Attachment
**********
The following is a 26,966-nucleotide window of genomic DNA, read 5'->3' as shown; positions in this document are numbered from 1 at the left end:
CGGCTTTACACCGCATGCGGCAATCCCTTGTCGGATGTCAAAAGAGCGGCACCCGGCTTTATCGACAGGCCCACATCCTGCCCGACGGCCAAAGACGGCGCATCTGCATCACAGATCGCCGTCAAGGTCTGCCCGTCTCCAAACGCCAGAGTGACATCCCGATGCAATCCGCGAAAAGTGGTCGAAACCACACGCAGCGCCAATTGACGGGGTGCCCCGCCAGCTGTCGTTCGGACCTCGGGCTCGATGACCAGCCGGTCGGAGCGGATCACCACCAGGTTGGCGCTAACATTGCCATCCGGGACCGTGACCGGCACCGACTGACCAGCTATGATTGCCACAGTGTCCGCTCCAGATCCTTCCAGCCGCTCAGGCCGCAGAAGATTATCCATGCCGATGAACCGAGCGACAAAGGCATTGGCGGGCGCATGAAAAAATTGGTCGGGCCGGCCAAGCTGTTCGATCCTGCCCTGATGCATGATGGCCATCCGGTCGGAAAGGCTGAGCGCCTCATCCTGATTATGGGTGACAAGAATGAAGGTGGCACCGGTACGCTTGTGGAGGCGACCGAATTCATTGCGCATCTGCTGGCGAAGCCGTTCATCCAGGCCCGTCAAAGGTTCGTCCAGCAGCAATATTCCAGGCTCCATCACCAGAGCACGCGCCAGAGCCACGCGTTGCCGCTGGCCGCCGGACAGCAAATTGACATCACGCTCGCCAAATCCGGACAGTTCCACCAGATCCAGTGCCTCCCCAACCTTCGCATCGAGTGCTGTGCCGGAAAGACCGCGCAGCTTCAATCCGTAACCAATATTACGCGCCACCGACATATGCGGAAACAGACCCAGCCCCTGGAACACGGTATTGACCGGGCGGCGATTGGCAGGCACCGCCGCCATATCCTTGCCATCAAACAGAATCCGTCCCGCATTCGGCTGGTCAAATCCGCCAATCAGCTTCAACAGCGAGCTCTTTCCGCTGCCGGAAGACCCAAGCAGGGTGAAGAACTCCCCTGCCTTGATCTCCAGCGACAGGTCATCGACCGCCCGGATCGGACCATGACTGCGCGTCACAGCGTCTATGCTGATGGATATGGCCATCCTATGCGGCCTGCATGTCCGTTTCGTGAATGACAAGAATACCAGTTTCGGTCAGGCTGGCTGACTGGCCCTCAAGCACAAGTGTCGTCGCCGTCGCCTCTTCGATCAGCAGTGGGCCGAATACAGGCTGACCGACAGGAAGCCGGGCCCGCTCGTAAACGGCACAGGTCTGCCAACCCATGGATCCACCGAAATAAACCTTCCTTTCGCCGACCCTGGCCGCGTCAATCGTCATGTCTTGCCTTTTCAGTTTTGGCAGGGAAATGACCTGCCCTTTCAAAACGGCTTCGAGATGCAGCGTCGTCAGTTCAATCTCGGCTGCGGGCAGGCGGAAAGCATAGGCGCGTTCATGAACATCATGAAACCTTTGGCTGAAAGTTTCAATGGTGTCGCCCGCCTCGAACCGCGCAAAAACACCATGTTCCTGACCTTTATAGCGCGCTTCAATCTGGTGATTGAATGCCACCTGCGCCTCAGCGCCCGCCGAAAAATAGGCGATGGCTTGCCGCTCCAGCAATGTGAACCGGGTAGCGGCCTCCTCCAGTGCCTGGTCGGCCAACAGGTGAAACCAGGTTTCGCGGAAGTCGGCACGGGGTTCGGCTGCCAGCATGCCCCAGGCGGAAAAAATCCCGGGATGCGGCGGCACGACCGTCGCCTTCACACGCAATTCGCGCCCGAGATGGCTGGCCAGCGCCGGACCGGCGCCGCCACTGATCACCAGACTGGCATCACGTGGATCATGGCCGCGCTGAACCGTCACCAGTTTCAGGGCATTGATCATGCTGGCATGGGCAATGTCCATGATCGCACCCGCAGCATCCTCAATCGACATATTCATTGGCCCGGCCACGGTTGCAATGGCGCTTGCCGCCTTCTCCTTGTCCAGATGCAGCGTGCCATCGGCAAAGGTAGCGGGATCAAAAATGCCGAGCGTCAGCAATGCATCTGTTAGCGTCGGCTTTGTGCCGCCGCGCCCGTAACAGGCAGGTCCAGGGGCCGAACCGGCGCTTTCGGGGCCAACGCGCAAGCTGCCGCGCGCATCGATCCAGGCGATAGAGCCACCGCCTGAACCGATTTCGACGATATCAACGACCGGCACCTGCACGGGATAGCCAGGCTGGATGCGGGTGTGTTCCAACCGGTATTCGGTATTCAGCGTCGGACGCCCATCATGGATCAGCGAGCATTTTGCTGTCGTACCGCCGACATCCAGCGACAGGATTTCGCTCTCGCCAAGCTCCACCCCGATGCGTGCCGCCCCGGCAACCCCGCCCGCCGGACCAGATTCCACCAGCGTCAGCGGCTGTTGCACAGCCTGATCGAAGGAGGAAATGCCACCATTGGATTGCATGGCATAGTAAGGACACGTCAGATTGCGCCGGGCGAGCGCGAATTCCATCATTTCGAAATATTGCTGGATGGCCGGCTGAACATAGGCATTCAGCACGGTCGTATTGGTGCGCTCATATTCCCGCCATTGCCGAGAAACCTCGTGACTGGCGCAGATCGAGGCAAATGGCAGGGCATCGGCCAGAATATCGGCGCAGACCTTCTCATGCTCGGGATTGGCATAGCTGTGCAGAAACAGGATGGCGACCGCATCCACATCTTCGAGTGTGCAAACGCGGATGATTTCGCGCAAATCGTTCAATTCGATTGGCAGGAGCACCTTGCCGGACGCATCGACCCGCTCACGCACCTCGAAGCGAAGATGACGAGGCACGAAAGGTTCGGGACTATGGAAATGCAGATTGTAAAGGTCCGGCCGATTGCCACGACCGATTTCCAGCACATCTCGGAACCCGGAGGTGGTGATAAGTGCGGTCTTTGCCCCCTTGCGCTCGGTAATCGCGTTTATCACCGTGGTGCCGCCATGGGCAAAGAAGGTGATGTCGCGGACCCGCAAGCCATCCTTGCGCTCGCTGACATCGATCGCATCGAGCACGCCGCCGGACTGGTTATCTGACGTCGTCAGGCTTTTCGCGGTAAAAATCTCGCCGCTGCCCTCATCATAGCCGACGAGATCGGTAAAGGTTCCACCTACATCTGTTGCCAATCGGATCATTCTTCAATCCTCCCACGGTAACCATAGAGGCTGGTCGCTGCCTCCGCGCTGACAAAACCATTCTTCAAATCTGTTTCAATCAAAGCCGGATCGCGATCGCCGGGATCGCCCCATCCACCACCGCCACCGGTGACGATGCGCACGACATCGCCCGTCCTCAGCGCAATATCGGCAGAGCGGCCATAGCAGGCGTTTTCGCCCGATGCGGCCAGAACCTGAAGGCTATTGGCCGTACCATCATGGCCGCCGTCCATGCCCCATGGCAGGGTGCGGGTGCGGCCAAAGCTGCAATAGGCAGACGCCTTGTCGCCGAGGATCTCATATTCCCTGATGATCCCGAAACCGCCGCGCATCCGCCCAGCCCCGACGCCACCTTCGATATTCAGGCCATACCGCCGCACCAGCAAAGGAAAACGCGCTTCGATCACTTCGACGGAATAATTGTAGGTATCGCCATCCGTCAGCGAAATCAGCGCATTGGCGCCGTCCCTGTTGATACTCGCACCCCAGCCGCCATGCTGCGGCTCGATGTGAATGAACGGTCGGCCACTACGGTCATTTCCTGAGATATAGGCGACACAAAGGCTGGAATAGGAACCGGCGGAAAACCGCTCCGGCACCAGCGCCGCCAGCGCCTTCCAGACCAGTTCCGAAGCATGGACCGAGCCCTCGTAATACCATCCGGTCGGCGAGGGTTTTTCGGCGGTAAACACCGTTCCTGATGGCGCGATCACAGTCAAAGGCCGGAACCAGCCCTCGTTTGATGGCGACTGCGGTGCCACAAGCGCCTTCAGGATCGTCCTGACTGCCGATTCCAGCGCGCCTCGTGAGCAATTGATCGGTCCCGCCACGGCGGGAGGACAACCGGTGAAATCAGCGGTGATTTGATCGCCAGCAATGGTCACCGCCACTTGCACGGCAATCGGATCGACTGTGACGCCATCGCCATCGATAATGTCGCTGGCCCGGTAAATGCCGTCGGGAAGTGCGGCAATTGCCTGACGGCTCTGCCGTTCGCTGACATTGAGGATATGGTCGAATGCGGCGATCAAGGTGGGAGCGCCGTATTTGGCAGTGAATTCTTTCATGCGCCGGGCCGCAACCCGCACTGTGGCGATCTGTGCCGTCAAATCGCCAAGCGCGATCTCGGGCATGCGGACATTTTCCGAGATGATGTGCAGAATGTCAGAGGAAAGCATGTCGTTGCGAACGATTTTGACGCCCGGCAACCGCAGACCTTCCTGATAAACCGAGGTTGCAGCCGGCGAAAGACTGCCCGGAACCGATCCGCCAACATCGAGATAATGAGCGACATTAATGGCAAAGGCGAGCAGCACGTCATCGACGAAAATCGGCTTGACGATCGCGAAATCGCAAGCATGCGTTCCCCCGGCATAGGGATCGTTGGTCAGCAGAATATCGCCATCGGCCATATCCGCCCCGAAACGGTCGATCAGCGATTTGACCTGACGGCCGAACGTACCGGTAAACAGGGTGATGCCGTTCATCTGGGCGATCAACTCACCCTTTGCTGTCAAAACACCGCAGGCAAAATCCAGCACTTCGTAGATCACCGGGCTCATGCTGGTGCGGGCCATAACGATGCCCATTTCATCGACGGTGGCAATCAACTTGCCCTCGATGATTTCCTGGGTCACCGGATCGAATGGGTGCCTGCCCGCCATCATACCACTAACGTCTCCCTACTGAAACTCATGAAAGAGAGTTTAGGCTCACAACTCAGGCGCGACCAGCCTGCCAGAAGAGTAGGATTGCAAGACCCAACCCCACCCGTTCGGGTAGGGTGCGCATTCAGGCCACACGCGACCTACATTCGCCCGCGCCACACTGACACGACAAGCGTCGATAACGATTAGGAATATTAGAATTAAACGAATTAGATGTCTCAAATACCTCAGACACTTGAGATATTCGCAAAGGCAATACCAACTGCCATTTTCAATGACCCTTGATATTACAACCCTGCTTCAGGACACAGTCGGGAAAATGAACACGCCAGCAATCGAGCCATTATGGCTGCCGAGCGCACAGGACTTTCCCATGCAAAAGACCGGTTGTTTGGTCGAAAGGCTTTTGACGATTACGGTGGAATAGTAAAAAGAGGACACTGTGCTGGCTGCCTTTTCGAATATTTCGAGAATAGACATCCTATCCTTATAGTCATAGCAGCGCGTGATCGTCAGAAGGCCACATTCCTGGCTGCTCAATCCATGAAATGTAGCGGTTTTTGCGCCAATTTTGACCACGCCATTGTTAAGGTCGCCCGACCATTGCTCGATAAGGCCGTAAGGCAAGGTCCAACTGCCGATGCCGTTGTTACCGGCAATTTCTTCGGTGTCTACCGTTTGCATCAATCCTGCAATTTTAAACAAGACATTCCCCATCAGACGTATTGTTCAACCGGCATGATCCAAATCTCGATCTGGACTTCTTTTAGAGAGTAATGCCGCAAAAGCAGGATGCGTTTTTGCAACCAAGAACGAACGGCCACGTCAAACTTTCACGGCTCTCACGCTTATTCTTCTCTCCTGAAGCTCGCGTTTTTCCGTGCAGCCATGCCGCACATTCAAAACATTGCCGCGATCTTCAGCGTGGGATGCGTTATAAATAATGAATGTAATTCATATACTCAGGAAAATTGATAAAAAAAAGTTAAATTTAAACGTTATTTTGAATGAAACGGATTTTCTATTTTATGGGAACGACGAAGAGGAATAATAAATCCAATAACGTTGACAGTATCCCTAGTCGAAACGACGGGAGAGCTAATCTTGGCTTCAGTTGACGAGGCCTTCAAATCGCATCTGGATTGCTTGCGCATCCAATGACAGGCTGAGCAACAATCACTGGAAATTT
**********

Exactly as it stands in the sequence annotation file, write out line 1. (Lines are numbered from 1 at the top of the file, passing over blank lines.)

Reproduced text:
The following is a 26,966-nucleotide window of genomic DNA, read 5'->3' as shown; positions in this document are numbered from 1 at the left end: